Why do we think, feel, and act in ways we wished we did not? For decades, New York Times bestselling author Dr. David A Kessler has studied this question with regard to tobacco, food, and drugs. Over the course of these investigations, he identified one underlying mechanism common to a broad range of human suffering. This phenomenon—capture—is the process by which our attention is hijacked and our brains commandeered by forces outside our control.
In Capture, Dr. Kessler considers some of the most profound questions we face as human beings: What are the origins of mental afflictions, from everyday unhappiness to addiction and depression—and how are they connected? Where does healing and transcendence fit into this realm of emotional experience?
Analyzing an array of insights from psychology, medicine, neuroscience, literature, philosophy, and theology, Dr. Kessler deconstructs centuries of thinking, examining the central role of capture in mental illness and questioning traditional labels that have obscured our understanding of it. With a new basis for understanding the phenomenon of capture, he explores the concept through the emotionally resonant stories of both well-known and un-known people caught in its throes.
The closer we can come to fully comprehending the nature of capture, Dr. Kessler argues, the better the chance to alleviate its deleterious effects and successfully change our thoughts and behavior Ultimately, Capture offers insight into how we form thoughts and emotions, manage trauma, and heal. For the first time, we can begin to understand the underpinnings of not only mental illness, but also our everyday worries and anxieties. Capture is an intimate and critical exploration of the most enduring human mystery of all: the mind.
“In this richly documented, beautifully written, and original work, David Kessler has given us an idea that explains one of the most strange and most powerful processes in the human brain.”
— E. O. Wilson, University Professor Emeritus, Harvard University
“This book offers a bold, overarching explanation for many of the great problems of the mind, problems that are often merely named. Dr. Kessler writes persuasively and with unusual clarity. Capture is an engrossing book, impressive in its cultural as well as its scientific reach.”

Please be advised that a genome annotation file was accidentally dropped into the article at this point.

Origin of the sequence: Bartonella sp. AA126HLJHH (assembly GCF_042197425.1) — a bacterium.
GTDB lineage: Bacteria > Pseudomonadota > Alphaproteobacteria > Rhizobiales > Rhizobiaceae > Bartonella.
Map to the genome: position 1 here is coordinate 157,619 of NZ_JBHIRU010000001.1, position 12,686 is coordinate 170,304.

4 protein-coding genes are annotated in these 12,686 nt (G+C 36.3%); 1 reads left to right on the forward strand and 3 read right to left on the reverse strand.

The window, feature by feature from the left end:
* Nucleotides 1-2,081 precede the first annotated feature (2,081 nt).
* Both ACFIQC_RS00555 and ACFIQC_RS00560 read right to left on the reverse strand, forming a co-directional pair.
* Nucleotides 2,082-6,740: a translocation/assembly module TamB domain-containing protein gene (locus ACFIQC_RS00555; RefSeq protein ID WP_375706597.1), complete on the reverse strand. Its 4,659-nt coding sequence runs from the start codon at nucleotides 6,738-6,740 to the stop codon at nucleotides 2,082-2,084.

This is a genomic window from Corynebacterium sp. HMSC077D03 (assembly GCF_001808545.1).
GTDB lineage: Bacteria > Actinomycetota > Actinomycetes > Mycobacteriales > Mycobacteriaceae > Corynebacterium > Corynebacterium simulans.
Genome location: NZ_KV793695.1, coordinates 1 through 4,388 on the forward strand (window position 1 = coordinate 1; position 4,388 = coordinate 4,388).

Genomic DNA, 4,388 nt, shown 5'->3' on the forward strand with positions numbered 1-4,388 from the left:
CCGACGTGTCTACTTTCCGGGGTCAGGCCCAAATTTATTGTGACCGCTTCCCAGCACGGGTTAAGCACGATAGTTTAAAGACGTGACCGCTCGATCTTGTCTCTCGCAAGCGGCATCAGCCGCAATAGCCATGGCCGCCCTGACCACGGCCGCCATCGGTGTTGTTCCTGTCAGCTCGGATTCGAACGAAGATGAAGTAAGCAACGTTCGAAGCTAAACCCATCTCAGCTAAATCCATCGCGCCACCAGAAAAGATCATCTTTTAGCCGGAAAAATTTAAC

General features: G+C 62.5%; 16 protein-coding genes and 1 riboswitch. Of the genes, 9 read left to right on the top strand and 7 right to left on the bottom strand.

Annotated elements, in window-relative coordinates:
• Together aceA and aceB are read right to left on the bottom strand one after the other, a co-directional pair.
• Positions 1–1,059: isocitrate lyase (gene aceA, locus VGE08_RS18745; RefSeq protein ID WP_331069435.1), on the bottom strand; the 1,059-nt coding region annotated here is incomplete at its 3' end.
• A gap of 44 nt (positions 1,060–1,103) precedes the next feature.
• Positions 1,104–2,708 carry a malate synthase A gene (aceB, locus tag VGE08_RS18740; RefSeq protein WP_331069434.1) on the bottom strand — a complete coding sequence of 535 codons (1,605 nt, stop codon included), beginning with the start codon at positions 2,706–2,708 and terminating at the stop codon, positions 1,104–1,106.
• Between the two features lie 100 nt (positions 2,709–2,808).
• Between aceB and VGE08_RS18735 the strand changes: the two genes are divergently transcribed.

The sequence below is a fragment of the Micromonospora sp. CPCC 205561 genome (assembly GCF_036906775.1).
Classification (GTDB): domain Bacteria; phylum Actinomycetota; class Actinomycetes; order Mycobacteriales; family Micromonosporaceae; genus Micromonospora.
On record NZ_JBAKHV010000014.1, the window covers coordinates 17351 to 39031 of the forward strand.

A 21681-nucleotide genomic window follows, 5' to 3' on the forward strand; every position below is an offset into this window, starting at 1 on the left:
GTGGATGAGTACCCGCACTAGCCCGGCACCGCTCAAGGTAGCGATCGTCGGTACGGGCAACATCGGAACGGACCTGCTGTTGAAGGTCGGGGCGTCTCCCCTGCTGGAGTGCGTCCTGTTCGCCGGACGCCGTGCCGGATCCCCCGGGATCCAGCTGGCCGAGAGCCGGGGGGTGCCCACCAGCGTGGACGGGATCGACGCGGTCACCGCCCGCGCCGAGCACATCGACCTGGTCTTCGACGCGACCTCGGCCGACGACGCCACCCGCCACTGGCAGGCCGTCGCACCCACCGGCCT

— Tracy Kidder, New York Times best-selling and Pulitzer Prize-winning author of Mountains Beyond Mountains and The Soul of a New Machine
“Kessler’s cogent argument is that a great deal of the apparently inexplicable behavior is the result of impulses, drives, and obsessions that may share fundamental neural and psychodynamic mechanisms. This carefully researched book is both startling and engaging, and written with brio.”
— Andrew Solomon, National Book Award-winning author of The Noonday Demon
“Capture is a breakthrough book. It takes a particular gift to cut across neuroscience, psychiatry, philosophy, and psychology and to ask the fundamental question: Why do we allow our best selves to torpedoed by thoughts and actions that sink us? His answer is profound, life-changing, and life-saving.”
— Abraham Verghese, MD, author of Cutting for Stone
“Capture definies a shape of human experience that seems to inform everything from the smallest action to the largest life aim, a unified-field theory of human activity that draws in how we form thoughts, manage trauma, and even try to reconcile will and cause.”
— Chris Ware, author of Building Stories
“Kessler writes about the concept of capture, or forces that strongly influence the mind, overriding reason and will. Invoking novelists, Freudian drives, and current neuroscience, Kessler explains how capture motivates, clarifies thoughts, and provides insight. A challenging and rewarding book for both scholars and lay readers.”
— Library Journal
“Kessler is an excellent storyteller, and Capture is bursting with human drama drawn from real lives rather than the bland, composite case studies that clinicians tend to favor.”
— Washington Post
“[A] Big Idea about how to conceptualize the mind and the brain… capture offers a new lens through which to understand human behavior.”
— New York Times Book Review
About the Author:
David A. Kessler, MD served as commissioner of the U.S. Food and Drug Administration under presidents George H. W. Bush and Bill Clinton. He is the author of A Question of Intent and The End of Overeating, a New York Times bestseller. He is a pediatrician and has been the dean of the medical schools at Yale and the University of California, San Francisco. Dr. Kessler is a graduate of Amherst College, the University of Chicago Law School, and Harvard Medical School.